How Borderline Personality Disorder Is Treated

Borderline personality disorder (BPD) is characterized by unstable moods, impulsive behaviors, and volatile relationships. It is common in both general and clinical populations, affecting roughly 1.6% of the U.S. population and 20% of the psychiatric inpatient population.

BPD is usually treated with psychotherapy. Unlike other mental disorders, medication is typically not the first-line approach to treating BPD. No medications are approved by the FDA for the treatment of BPD at the moment. This condition cannot be cured, so the goal of treatment is to reduce symptoms and improve quality of life for people with BPD. There is no one-size-fits-all solution. Even so, contrary to what has been previously thought, research has shown that with persistence, people treated for BPD have high rates of remission.

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Understanding the Causes of BPD

Borderline personality disorder is caused by a combination of genetic, biological, and environmental factors:

  • Family history: People who have a close family member, such as a parent or sibling with the disorder, may be at higher risk of developing borderline personality disorder.
  • Brain factors: Studies show that people with borderline personality disorder can have structural and functional changes in the brain especially in the areas that control impulses and emotional regulation. But is it not clear whether these changes are risk factors for the disorder—or caused by the disorder.
  • Environmental, cultural, and social factors: Many people with borderline personality disorder report experiencing traumatic life events, such as abuse, abandonment, or adversity during childhood. Others may have been exposed to unstable, invalidating relationships, and hostile conflicts.

Risk factors of BPD overlap with those of other mental disorders that commonly co-occur with borderline personality disorder, including mood disorders like bipolar disorder, anxiety disorder, eating disorders (particularly bulimia), substance abuse, and post-traumatic stress disorder. 

Symptomatically, these conditions also overlap with BPD. For example, a person with borderline personality disorder may have symptoms that meet the diagnosis of major depression, including chronic feelings of emptiness, suicidal thoughts and behaviors, and self-harm.

These factors make seeking treatment much more challenging, and that is why a multifaceted approach to treating BPD is required. 

Cognitive Behavioral Therapy

Cognitive behavioral therapy (CBT) is a form of psychotherapy (talk therapy) that targets and alters conscious thoughts and observable behaviors while also making a person become more aware of them. Several forms of CBT are specifically designed for treating BPD.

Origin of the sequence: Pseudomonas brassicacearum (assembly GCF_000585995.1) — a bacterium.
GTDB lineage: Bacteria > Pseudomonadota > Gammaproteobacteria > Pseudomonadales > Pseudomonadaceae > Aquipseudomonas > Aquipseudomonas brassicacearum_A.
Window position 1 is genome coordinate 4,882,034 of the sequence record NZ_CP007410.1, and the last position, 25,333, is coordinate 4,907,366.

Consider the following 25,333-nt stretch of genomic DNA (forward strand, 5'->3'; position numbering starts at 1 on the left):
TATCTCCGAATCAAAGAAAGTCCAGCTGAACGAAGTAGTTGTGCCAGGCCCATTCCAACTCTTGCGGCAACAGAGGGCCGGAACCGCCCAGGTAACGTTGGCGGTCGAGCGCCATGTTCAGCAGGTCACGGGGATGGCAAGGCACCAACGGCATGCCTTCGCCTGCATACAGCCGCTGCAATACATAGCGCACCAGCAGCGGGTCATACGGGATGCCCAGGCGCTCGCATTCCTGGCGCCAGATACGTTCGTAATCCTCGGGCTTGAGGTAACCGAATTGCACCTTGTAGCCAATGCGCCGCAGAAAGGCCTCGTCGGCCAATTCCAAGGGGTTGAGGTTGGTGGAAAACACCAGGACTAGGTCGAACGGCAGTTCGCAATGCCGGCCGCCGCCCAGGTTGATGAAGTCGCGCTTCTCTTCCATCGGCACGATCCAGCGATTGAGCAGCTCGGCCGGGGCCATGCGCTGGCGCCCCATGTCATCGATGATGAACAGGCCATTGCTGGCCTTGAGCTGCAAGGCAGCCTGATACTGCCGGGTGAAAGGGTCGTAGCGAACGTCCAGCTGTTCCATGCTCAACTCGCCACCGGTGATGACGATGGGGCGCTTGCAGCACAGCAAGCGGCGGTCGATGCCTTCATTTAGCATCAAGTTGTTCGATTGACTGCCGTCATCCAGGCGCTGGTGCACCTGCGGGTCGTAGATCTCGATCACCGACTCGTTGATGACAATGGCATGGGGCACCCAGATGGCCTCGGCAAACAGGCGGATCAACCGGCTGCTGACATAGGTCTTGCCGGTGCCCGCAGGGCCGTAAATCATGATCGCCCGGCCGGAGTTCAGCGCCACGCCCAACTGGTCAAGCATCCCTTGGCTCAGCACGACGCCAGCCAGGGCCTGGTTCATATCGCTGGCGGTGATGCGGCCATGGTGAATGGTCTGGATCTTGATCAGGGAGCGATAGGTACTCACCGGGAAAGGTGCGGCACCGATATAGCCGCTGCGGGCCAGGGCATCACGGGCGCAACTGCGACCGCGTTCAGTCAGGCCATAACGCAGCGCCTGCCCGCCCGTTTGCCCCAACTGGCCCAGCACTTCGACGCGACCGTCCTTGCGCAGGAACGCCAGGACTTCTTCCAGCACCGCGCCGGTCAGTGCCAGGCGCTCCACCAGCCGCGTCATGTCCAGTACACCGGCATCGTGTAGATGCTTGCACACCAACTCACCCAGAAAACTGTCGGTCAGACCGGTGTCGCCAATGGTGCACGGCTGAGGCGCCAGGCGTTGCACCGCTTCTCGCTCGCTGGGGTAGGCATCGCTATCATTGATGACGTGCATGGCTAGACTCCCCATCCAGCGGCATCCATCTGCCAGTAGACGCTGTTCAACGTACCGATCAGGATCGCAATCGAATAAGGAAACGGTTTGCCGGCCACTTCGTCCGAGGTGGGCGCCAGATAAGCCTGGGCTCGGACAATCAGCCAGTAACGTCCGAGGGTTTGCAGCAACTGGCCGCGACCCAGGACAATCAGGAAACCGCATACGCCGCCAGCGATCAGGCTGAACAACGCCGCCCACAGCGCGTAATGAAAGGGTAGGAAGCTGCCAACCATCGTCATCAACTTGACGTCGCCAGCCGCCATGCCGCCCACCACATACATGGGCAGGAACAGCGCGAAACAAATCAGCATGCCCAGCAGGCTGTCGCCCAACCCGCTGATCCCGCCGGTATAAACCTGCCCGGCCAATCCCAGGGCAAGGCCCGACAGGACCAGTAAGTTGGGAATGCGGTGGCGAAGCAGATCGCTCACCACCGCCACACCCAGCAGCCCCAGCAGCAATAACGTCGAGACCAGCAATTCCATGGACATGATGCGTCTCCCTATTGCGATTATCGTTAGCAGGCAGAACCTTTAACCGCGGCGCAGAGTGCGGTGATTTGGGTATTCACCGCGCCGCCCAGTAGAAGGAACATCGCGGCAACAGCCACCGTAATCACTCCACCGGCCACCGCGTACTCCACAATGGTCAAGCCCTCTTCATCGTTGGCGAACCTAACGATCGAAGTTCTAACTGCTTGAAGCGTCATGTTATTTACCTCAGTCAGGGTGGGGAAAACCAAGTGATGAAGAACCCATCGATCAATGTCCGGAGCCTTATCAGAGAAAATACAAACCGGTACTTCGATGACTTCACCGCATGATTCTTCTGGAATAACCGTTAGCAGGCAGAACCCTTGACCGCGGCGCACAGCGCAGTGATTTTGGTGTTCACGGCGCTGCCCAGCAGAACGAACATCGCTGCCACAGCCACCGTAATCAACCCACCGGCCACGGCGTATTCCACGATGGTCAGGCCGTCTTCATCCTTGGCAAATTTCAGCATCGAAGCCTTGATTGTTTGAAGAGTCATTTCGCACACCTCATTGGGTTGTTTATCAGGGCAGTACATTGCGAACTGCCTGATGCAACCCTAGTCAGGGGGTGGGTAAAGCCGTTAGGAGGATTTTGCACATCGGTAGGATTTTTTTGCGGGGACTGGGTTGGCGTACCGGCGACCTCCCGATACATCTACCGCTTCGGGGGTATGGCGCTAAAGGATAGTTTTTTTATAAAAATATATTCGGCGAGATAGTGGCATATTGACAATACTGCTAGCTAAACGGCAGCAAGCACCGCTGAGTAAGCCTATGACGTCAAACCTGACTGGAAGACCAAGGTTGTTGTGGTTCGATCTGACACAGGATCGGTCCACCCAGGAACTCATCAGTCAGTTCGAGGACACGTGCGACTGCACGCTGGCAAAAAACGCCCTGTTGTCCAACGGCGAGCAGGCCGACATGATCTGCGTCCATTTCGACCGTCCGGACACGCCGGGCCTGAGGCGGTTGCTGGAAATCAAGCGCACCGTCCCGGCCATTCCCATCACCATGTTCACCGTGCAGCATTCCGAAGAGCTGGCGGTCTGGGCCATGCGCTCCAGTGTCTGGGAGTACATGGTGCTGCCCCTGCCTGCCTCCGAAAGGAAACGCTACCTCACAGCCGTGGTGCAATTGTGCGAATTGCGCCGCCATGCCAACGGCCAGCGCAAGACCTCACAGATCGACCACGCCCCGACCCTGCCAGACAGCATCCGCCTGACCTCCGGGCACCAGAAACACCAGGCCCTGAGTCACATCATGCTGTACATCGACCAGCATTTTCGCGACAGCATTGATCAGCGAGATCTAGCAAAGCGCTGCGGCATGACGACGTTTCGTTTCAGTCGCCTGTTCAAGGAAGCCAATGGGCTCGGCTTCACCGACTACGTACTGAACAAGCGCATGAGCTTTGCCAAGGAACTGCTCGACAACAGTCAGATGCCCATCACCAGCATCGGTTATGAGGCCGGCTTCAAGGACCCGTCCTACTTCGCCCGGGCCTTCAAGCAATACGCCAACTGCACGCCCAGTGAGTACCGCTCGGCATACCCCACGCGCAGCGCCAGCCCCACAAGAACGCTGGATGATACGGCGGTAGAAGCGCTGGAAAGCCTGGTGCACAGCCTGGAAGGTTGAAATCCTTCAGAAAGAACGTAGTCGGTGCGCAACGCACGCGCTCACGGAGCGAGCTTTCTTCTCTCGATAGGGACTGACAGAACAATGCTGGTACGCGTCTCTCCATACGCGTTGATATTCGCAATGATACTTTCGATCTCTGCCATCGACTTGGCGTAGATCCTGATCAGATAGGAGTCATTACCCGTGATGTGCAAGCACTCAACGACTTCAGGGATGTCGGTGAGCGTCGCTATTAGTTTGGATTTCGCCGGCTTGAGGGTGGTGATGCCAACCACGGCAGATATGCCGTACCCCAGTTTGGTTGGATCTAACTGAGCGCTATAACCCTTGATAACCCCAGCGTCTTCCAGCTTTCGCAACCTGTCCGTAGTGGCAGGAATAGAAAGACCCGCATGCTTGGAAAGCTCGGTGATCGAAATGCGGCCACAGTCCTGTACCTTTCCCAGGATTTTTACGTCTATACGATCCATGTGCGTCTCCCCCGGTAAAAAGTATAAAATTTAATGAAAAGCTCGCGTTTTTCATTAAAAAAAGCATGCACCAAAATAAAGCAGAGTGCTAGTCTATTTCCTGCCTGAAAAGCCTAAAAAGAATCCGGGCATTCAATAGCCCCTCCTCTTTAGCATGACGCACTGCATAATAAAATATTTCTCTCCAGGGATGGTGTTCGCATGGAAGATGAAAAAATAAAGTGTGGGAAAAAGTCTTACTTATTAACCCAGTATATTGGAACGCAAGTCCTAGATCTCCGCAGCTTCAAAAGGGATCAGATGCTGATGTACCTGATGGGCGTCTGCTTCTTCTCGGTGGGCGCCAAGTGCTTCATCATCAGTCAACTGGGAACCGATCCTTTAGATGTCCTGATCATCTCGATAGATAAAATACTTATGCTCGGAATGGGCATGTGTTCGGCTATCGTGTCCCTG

The very nature of borderline personality disorder can make it difficult for people with the disorder to maintain a comfortable and trusting bond with their therapist.

Dialectical Behavior Therapy

Dialectical behavior therapy (DBT) is a form of CBT that aims to help remedy the apparent contradictions that plague a person with BPD without invalidating personal experience. "Dialectical" means the interaction of conflicting ideas. In DBT, that means integration of both acceptance and change as necessities for improvement.

The goal of DBT is to address the symptoms of BPD by replacing maladaptive behaviors with healthier coping skills. DBT is available in the form of a skills training group, which is designed to target behavioral skill deficits that are common in patients with BPD, including an unstable sense of self, chaotic relationships, fear of abandonment, emotional lability, and impulsivity and individual psychotherapy.

The four modules of DBT in a skills training group include:

  • Core mindfulness:
  • Interpersonal effectiveness:
  • Emotional regulation
  • Distress tolerance

Individual DBT sessions may involve six areas of focus: parasuicidal behaviors, therapy-interfering behaviors, behaviors that interfere with quality of life, behavioral skills acquisition, posttraumatic stress behaviors, and self-respect behaviors.

DBT is effective at reducing self-harm behaviors and suicide attempts, as well as the number of days spent in psychiatric hospitals. One study found at the end of the first treatment year, 77% of patients no longer met criteria for BPD diagnosis. 

Overall response rates have been measured at around 45%, with 31% remaining unchanged and 11% deteriorating. Approximately 15% showed a symptom level equivalent to that of the general population.

Schema-Focused Therapy

Schema-focused therapy works on the premise that people with BPD have four maladaptive life schemas or worldviews that originate in childhood: abandoned/abused child, angry/impulsive child, detached protector, and punitive parent.